The Sussex Coast - online book

A Literary & Historical travel guide to the Sussex Coast

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384                  THE SUSSEX COAST
had become a foreign monastery, everything that went on in them was known to the French king. In 1247 Henry III. accordingly resumed the grant and compensated the abbey with safely inland and rather remote estates at Cheltenham, But the decay of the Ports was soon to begin, and its causes were purely physical; the sea kept breaking in where it was not wanted and de­positing shingle where salt water was desired, and very slowly but terribly surely the centre of sea power in the kingdom was to shift to the magnificent rock-enclosed harbours of the west.
Rye Harbour had been kept scoured by the three rivers that now uniting their waters at the foot of her hill flow in a common channel through wastes of shingle to the sea: the Rother and the Brede are the more important, the Tillingham flows between them. The inning of shallow waters had been going on from immemorial days, the whole area of Romney Marsh was reclaimed by the Romans (or possibly even before their time), and the process of inning was constantly proceed­ing. By the sixteenth century Rye had suffered so much that in 1562 an Inquisition was taken before the Lord High Admiral of England in which " the Jurors present and say (of the haven of Camber) that the inning of marshes is the cause of the decay of the said haven and hath been begun since 1532. Item they present Sir John Guldeford, Knt. hath inned, since 1542, in Guldeford marsh, in his second inning, three great and huge creeks, which have been and are an utter decay of the haven of Camber. . . ."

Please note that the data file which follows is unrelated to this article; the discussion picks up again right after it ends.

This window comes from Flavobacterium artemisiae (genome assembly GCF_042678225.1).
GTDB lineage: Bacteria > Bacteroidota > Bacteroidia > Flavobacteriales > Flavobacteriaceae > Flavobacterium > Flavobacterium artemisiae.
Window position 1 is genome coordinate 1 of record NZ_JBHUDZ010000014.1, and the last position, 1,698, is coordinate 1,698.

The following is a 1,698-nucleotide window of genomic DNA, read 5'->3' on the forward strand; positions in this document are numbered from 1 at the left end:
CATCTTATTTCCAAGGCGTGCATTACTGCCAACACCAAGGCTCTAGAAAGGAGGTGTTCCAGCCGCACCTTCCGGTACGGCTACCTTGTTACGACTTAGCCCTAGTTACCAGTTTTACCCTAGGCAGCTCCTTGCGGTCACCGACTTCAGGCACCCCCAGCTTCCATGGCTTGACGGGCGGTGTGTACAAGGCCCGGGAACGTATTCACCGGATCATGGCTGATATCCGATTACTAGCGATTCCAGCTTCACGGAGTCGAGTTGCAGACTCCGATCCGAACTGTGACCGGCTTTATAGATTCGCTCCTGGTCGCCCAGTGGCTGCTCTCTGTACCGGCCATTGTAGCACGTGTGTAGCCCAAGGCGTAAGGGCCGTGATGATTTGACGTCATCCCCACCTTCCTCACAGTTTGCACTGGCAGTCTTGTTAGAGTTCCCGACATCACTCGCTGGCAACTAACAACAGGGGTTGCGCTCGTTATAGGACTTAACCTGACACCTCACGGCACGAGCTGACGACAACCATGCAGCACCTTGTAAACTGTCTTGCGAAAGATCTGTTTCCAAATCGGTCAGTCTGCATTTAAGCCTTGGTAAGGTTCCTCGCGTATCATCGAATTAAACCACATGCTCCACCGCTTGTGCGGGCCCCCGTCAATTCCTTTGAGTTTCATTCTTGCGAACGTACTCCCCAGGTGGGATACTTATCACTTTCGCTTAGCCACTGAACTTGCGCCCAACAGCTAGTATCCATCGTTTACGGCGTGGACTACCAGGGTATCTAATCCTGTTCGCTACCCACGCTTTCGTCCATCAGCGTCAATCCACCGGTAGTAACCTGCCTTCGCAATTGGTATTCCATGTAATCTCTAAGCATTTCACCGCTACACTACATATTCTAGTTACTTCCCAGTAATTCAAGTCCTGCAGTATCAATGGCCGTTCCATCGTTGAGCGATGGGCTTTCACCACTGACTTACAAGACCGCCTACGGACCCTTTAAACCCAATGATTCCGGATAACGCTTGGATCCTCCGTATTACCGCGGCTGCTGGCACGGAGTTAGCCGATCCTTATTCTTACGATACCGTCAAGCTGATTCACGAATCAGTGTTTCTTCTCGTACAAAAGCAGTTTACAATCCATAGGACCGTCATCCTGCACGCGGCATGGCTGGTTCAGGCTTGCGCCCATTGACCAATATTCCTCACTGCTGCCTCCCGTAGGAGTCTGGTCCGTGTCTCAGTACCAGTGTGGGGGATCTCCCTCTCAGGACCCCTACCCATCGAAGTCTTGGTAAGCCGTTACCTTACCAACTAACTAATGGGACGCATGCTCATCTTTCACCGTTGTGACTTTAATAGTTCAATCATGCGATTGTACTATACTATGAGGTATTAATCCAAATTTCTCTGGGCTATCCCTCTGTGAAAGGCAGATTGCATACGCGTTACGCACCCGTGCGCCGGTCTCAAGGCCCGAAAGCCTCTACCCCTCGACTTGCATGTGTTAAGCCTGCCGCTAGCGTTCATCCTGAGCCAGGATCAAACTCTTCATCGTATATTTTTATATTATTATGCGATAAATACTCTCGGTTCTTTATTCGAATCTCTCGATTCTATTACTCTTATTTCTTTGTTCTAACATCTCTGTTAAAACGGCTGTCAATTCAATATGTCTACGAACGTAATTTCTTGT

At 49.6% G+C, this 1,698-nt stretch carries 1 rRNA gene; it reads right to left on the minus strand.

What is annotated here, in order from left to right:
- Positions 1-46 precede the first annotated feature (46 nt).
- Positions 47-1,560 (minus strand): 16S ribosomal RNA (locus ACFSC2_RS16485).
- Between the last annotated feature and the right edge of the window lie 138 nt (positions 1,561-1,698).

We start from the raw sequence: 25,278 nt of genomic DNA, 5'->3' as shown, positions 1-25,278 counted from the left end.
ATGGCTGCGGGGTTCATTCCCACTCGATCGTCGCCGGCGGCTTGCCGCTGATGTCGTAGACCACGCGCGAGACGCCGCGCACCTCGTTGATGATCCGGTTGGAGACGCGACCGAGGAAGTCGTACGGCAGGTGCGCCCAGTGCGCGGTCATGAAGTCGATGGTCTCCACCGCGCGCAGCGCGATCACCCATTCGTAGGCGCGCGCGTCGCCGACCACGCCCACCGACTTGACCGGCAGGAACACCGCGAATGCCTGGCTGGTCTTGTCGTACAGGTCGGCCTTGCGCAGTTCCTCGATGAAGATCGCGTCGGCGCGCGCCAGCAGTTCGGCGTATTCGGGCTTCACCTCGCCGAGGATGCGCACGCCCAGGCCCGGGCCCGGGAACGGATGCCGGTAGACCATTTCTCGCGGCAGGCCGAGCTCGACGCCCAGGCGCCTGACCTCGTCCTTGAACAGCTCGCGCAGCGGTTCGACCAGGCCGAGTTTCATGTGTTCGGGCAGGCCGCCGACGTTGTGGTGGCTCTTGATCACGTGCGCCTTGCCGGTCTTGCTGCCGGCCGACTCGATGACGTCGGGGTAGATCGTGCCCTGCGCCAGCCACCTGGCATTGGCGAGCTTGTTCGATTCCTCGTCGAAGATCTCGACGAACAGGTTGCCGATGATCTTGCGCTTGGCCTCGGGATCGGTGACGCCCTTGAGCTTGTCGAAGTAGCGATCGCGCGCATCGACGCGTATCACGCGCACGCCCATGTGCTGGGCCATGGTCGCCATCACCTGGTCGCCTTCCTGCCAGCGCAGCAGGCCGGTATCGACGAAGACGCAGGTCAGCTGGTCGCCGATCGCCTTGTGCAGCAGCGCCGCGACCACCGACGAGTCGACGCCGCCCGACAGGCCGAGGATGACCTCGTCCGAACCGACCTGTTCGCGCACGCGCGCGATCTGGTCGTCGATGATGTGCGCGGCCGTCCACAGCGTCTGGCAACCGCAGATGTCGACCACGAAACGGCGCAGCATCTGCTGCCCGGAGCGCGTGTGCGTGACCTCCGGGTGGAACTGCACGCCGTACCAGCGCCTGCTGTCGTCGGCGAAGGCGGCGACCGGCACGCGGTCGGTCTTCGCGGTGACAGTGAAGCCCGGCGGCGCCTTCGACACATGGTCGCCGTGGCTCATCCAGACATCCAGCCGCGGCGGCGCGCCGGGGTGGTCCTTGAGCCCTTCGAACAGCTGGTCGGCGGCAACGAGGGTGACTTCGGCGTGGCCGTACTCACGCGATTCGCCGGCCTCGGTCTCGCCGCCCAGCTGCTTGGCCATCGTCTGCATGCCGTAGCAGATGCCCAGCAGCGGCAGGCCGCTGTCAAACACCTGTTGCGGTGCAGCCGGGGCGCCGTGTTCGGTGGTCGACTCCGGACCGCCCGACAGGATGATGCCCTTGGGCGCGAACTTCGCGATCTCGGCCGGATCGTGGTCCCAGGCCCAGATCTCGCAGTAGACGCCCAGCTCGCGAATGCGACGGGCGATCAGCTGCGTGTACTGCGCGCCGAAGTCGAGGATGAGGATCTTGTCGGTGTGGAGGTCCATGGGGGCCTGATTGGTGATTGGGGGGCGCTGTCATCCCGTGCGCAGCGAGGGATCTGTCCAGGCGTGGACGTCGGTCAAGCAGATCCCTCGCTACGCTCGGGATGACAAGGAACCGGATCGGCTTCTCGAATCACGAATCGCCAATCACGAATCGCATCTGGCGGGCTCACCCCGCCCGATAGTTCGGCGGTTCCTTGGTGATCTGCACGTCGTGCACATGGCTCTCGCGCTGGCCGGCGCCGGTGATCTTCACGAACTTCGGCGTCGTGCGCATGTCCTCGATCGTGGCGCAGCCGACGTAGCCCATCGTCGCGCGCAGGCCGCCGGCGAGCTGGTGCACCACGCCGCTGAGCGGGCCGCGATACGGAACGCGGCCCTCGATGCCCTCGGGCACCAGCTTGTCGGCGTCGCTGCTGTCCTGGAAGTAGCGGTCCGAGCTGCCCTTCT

" But instead of opening the said creeks and laying forth the low marsh lands again, Sir John Guldeford not only kept what he had inned off
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